In view of the mean scores of Direction of Hostility, we may conclude that extropunitiveness is more in regular Army (−6.33) and Territorial Army (−4.55) than that in the control group (−2.33) (p > 0.05, not significant). This indicate that extropunitiveness may have resulted from military training and is a desired trait for Army personnel to cope up well with the many stressors brought on by a war. We have also found that there was no evidence of high prevalence of psychiatric morbidity in present Territorial Army sample, unlike the British TA sample.

It must be kept in mind that present findings are from one station in North India and may not be representative of Indian Army as a whole. Moreover present study suffered from certain other limitation i.e. use of single test, small sample size and nature of the station. It will be interesting to carry out a similar study with more comprehensive tests, on a larger sample of both Regular and Territorial Army personnel.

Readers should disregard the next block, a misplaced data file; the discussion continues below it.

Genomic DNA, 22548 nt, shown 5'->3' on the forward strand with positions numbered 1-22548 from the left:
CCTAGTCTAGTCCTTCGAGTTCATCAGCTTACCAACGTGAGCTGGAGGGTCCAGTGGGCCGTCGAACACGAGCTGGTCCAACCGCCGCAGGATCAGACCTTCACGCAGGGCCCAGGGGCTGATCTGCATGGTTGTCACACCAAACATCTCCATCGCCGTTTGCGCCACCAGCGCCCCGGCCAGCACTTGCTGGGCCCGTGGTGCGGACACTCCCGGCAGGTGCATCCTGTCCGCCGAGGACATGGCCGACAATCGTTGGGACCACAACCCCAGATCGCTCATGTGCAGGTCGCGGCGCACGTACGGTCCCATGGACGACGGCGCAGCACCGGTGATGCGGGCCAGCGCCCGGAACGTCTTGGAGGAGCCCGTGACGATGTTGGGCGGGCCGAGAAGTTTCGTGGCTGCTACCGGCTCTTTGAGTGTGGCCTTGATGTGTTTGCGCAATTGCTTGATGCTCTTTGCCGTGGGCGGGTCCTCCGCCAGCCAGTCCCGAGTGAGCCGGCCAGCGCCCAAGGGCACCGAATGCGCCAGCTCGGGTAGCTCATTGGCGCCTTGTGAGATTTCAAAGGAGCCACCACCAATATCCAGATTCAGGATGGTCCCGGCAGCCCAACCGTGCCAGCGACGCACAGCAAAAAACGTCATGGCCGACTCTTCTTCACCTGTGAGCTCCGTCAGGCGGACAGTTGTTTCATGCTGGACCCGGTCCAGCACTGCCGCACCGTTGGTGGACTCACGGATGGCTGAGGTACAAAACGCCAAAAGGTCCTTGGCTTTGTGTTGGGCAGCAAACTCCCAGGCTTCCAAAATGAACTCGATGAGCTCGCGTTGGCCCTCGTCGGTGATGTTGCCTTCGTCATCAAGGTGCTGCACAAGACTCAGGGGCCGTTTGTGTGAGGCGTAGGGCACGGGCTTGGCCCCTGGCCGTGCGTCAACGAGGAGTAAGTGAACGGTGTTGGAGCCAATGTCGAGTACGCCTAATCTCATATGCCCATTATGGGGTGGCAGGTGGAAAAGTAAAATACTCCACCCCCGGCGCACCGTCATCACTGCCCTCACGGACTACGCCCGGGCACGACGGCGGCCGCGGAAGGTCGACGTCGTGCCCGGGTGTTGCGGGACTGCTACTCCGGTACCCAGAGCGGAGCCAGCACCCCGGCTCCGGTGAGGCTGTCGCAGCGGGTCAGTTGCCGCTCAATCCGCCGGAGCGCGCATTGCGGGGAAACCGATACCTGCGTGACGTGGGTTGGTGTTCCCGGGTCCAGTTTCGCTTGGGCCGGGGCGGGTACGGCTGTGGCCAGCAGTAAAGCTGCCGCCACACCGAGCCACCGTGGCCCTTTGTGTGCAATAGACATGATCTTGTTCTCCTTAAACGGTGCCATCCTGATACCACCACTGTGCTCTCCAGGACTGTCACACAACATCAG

REFERENCES

1. Ursano RJ, Holloway HC. Military Psychiatry. In: Kaplan HJ, Banjamin BJ, editors. Comprehensive Textbook of Psychiatry. 4th edn. Vol 2. William and Wilkins; Baltimore: 1983. pp. 1900–1909.
2. Caine TM, Foulds GA, Hope K. Personality Questionnaire (HDHQ) London : University of London Press Ltd. 1967
3. R Gupta. An exploratory study of guilt and hostility in depression, M.D. Thesis, 1987, Deptt of Psychiatry, Postgraduate Institute of Medical Education and Research, Chandigarh (Unpublished)
4. Gupta R, Kulhara P, Verma SK. Guilt and hostility in depresion. Journal of Personality and Clinical Studies. 1988;4(2):127–132.
5. Birtchnell J, Masters N, Deall M. Depression and the physical environment. Br J Psychiatry. 1988;153:56–63. [PubMed]